If you are looking for a smaller option that will be as wide as it is tall, the European fan palm is a fitting solution. Considered a slow-growing, clumping palm, the fronds are held out on a shorter stem, spreading outward in thin fingers. The color may range from a light green to silver, making it an excellent focal point or filler solution. The average size is 10 feet tall by 8 feet wide with an average cold tolerance is Zone 8.

The European fan palm can be grown with multiple plants close to each other, forming a mound of fronds. It can also have the fronts trimmed from the ground up, creating the look of a small palm tree. Because of the smaller size (at least compared to other palms) most landscape designers would suggest planting two or three trimmed trees close together to create a focal point.

 

Pindo Palm

Pindo Palm

 

On the list of best palm trees for North Florida, the Pindo palm is one of the most popular. With an average height of 15 feet or more, the Pindo has large, graceful fronds that arch out and away from the tree. Colors for Pindo fronds range from green to a beautiful blue-grey. Rated for Zone 8, this beautifully fronded palm is perfect for Tallahassee landscapes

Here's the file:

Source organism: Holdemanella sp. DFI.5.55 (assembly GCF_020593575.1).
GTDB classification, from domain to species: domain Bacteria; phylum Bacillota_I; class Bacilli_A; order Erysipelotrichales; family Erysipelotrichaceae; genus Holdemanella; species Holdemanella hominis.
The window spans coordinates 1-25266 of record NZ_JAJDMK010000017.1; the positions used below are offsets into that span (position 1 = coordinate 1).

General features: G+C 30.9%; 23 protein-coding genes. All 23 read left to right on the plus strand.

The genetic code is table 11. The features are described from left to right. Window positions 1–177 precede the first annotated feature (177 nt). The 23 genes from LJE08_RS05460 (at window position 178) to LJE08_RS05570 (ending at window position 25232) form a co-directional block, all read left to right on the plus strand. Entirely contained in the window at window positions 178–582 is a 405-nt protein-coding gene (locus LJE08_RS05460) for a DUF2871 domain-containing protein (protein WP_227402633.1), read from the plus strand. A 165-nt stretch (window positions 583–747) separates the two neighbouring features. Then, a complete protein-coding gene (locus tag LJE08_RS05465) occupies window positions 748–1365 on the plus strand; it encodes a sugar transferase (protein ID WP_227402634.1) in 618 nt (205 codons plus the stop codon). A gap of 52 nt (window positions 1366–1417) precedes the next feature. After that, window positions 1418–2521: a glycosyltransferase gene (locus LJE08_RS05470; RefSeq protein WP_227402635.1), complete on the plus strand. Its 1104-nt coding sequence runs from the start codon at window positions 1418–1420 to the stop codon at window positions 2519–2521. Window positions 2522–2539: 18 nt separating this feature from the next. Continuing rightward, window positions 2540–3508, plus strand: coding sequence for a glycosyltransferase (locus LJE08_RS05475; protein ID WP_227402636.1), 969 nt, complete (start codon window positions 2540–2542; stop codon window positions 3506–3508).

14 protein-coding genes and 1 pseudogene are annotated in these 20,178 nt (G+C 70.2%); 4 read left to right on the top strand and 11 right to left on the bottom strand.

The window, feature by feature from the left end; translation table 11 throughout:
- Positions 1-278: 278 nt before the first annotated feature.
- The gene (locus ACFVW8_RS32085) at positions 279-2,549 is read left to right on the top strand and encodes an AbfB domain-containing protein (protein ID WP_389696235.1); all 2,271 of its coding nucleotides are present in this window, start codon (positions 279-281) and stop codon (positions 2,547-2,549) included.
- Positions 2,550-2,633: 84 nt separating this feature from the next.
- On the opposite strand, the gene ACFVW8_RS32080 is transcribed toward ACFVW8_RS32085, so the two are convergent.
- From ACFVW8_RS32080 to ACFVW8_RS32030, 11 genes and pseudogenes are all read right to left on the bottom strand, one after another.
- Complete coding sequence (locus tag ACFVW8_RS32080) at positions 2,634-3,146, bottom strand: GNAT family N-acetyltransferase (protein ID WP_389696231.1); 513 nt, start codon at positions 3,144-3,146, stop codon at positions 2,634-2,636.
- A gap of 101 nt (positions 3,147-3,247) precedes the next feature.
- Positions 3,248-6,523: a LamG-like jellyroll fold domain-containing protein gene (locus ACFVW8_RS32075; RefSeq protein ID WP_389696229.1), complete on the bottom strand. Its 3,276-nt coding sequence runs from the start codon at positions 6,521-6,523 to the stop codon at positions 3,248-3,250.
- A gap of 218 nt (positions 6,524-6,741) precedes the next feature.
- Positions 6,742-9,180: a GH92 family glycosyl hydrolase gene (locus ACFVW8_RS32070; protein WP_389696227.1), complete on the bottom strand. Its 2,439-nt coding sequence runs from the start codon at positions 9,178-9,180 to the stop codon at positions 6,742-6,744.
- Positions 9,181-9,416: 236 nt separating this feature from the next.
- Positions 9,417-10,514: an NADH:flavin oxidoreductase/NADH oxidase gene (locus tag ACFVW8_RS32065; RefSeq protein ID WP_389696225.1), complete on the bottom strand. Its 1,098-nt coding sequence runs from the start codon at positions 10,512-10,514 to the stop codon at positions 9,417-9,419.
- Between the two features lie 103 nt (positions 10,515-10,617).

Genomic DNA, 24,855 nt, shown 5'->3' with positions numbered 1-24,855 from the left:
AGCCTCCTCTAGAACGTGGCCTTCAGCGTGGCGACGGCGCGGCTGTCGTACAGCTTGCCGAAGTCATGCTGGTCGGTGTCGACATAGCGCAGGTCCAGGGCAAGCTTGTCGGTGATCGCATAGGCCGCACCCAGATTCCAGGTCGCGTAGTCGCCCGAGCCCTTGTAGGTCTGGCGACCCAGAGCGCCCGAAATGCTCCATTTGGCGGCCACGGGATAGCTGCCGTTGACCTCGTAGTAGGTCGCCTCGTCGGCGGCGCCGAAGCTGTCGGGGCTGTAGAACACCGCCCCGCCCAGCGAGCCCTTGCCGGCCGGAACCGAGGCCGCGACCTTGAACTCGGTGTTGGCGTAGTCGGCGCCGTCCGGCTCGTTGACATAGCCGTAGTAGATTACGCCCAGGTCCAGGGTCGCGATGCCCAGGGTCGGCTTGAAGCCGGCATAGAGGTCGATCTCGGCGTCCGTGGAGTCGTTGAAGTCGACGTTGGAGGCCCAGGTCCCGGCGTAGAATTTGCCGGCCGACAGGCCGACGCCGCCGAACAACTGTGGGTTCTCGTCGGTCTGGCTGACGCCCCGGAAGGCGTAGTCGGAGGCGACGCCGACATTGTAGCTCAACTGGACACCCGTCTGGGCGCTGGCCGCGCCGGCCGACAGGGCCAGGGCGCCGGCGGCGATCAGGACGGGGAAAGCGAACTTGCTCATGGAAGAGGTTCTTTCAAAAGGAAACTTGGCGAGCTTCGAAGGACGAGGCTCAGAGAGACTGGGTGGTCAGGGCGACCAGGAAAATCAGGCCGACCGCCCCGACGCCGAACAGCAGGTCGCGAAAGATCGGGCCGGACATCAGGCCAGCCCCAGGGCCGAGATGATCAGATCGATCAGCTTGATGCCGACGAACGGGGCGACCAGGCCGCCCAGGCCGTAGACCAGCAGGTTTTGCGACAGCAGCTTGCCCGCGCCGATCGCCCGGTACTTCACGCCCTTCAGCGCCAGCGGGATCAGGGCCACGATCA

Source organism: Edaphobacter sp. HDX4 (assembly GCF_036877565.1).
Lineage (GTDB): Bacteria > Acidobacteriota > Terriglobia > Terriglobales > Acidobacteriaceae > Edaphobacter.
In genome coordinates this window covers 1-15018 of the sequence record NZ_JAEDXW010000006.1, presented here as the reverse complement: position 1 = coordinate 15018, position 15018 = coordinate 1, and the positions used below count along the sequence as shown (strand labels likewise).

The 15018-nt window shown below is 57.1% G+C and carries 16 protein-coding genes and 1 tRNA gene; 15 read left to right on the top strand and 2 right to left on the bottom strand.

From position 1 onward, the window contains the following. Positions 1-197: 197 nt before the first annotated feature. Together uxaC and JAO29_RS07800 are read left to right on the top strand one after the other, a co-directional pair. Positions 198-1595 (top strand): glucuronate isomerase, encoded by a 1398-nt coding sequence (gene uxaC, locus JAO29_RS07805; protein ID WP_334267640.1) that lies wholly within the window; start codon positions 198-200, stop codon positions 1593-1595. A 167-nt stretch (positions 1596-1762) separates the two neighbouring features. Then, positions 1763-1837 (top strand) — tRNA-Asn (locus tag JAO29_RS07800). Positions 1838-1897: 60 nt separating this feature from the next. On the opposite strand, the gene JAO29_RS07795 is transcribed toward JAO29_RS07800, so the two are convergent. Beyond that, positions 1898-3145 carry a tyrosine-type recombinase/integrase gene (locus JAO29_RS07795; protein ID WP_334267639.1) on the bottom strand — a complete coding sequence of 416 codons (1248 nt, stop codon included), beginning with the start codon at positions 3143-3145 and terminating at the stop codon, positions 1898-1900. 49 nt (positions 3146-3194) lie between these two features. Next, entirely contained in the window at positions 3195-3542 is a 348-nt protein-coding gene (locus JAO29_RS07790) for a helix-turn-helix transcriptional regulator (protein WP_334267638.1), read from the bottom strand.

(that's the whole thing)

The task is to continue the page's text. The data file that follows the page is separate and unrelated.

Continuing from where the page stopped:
You may hear “Jelly Palm” when people are discussing potential landscape additions. The Pindo is well known for the fruit it produces that can be made into jelly by industrious canners. Some Pindo owners see the yearly fruit as a bonus – and others prefer to remove the fruit before it ripens. Though the fruit is not considered harmful to dogs, it may give your family pet an upset stomach, so it’s better to avoid indulging their Pindo fruit cravings.

 

Windmill Palm

Windmill Palm

 

One of the most cold-hardy on our list of palm trees for North Florida, the windmill palm is rated for Zone 7. Able to tolerate temperatures down to the single digits, the fronds are also strong enough to handle snow accumulation. Though snow is not something we worry about in Tallahassee, it is nice to know your windmill palm will be just fine through the frost warnings.